B-52s Are Headed Toward Guam Where B-1Bs And B-2As Are Already Forward Deployed
If the bombers do touch down at Andersen AFB in Guam it'll be the first time all three USAF heavy bombers will be there at once since August of 2016.
At least two B-52H Stratofortress strategic bombers, callsign MYTEE 51, are making their way across the Pacific. If they continue past Hawaii, and by all indications they will, it is nearly a certainty that they will arrive at Andersen AFB in the coming hours. There they will join B-1Bs and B-2As already deployed to the island outpost. Such an event would be the first time since August of 2016 that all three types that make up the USAF's bomber force will be present on the island at the same time.
The B-2's recent surprise arrival to the island as part of U.S. Strategic Command's bomber assurance and deterrence mission brought a whole set of new war fighting capabilities to a region that has become increasingly tense in recent months—including the ability to deliver nuclear weapons via an aerial platform. This is a capability that the B-1Bs that have been on station in Guam for 16 months don't have. The B-52Hs headed in the direction of the island now, like the B-2As, feature the ability to deliver nuclear weapons.
If the B-52s do indeed make a visit to Guam, it is unclear how long they will stay there. Very quick turnaround of heavy bomber training missions to the island do happen sporadically, but it seems more likely that just like in August of 2016, the triad of bombers will intermix for some time and even possibly fly a limited number of training missions together.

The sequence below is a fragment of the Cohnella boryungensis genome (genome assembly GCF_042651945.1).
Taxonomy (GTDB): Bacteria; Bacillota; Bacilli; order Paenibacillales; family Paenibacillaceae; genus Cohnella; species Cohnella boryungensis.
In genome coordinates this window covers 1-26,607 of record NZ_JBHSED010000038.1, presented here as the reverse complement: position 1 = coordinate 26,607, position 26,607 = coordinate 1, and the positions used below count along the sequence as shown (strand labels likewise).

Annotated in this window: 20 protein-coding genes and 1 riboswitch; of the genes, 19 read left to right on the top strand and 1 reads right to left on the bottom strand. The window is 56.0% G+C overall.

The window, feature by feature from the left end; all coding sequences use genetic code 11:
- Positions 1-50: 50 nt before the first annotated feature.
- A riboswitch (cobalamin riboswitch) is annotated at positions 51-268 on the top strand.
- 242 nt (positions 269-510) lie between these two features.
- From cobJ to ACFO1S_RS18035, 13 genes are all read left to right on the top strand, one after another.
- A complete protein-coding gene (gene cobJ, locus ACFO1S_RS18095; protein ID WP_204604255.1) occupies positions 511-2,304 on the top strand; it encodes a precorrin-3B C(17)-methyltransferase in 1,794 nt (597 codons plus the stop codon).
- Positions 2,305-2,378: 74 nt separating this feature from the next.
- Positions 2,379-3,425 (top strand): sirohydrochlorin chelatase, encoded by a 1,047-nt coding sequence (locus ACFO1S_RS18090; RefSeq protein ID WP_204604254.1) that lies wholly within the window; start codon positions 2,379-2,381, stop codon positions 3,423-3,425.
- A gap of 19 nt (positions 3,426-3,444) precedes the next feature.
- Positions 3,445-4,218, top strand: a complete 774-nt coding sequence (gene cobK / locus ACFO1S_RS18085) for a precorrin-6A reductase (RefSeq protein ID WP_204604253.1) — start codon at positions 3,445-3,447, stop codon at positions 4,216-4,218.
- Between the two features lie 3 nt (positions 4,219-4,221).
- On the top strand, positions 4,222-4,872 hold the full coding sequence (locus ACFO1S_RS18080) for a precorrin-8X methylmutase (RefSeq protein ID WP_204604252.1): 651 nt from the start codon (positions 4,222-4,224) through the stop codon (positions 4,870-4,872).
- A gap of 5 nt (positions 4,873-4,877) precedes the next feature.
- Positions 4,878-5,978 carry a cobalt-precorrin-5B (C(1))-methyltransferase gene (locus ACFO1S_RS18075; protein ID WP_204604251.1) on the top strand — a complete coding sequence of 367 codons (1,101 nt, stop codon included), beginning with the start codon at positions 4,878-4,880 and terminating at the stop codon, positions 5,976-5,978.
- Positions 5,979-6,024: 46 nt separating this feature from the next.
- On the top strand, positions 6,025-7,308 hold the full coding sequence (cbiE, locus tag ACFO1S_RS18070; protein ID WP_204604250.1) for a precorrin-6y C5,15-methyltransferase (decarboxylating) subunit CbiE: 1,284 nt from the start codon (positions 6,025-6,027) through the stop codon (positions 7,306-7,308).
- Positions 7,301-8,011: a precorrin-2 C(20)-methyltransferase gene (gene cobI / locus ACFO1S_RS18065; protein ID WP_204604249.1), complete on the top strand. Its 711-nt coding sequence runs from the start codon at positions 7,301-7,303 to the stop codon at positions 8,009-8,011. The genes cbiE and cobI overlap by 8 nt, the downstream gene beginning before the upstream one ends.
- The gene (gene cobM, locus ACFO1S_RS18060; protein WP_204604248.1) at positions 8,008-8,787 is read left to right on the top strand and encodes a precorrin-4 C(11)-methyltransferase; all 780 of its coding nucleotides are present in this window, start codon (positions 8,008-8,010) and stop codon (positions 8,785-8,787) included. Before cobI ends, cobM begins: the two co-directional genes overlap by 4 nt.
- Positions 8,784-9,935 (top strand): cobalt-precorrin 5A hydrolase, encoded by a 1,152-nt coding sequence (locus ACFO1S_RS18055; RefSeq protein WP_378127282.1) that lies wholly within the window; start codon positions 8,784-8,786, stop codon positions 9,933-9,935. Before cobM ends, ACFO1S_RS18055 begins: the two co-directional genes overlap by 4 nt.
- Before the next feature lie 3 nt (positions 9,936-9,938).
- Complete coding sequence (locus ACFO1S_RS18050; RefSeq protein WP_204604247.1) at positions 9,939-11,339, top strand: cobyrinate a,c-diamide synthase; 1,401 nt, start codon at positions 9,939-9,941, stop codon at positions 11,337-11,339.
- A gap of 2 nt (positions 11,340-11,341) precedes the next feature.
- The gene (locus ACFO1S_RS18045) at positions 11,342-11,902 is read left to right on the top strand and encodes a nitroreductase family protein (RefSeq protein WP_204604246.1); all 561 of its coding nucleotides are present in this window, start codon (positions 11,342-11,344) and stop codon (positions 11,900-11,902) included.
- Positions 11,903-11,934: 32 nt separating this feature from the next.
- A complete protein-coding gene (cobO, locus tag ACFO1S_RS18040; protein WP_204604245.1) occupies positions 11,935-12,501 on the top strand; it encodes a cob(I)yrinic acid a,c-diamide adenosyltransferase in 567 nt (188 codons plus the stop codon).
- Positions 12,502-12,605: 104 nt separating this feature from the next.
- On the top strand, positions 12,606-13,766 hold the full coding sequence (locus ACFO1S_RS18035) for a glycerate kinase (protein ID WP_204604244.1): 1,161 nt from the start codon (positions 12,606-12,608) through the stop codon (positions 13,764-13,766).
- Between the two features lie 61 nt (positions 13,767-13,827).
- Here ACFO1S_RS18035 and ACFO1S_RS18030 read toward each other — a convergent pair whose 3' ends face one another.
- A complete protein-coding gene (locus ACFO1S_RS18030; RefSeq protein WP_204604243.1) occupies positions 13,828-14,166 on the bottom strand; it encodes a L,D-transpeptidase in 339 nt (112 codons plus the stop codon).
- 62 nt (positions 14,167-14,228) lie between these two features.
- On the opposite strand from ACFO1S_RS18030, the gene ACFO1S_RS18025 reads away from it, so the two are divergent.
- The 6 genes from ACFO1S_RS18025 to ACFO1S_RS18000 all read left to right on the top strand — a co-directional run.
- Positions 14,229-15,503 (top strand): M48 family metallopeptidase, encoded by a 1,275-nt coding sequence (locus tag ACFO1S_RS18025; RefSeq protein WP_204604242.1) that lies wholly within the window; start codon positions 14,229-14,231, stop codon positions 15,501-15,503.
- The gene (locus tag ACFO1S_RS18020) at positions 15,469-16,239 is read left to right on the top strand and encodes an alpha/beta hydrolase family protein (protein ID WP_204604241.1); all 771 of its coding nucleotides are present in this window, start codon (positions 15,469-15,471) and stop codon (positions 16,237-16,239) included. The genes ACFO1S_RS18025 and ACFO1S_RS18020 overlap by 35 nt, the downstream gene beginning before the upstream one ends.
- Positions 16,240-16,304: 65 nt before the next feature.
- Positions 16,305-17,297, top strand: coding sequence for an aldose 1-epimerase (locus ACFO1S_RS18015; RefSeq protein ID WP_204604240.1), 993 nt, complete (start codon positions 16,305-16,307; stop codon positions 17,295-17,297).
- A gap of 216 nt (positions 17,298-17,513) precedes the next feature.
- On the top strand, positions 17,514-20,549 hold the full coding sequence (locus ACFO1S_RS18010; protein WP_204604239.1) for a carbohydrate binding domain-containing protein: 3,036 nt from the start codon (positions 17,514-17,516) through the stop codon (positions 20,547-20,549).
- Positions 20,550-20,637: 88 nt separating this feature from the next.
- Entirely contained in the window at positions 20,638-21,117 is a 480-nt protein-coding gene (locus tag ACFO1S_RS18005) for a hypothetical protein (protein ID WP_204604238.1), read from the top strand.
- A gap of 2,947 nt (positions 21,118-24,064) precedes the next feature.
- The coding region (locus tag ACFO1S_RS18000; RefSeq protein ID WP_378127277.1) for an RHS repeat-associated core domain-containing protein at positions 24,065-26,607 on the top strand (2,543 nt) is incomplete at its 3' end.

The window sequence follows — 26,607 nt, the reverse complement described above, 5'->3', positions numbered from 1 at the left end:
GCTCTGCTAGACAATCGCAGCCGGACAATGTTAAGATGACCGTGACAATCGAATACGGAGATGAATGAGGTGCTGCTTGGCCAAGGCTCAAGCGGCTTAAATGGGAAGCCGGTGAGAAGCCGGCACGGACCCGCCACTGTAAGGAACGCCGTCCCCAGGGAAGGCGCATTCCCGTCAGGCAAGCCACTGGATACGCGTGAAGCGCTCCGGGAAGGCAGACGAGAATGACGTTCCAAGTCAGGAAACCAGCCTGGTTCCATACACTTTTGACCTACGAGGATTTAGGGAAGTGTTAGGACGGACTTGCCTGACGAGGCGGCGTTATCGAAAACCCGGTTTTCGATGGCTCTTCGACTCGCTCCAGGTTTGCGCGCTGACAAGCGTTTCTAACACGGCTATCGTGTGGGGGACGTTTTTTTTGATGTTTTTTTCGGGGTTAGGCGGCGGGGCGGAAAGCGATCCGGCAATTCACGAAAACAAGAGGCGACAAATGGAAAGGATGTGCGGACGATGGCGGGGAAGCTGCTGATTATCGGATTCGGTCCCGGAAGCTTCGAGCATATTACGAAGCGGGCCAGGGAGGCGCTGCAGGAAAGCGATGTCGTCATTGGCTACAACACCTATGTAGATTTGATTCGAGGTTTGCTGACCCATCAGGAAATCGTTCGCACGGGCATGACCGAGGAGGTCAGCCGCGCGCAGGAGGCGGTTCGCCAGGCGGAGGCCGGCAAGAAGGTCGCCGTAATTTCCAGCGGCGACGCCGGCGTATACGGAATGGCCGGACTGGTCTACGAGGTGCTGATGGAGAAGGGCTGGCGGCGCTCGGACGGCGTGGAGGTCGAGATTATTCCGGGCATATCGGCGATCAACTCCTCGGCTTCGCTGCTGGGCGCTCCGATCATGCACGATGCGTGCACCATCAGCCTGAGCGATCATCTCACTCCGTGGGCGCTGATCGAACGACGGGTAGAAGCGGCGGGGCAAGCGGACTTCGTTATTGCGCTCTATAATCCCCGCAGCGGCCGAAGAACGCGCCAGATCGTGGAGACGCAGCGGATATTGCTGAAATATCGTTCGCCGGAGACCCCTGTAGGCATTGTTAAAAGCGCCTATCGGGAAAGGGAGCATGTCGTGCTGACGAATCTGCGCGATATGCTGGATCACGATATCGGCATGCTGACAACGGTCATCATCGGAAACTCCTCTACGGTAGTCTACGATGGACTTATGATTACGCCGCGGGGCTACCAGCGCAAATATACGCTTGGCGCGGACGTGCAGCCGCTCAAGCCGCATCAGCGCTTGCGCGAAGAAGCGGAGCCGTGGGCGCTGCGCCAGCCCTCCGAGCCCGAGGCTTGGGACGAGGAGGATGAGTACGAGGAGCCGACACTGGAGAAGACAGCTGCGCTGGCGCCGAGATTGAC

Over the majority of 2017, B-1Bs operating from Guam flew near constant and ever more elaborate "show of force" missions near North Korean borders as the standoff between Washington and Pyongyang devolved into an increasingly perilous situation. The U.S. has few non-invasive military deterrence tricks left to play, but one of them could be flying various mixed sorties of strategic bombers toward North Korean territory, or even bringing all three bomber types together in one massive and high-profile show of force mission. Although such an operation seems somewhat silly for its air show like quality, it is precisely the type of display the U.S. and its regional allies have decided to put on in the past.
As we described in detail before, all this is occurring as the Winter Olympics in South Korea rapidly approaches, which will be a time of highly elevated risk in an already high risk area of the world. It also comes as high-level talks between South Korea and their belligerent neighbors to the north are underway.
UPDATE: The B-52s have arrived, much more on their mission in this new post.
Contact the author: Tyler@thedrive.com
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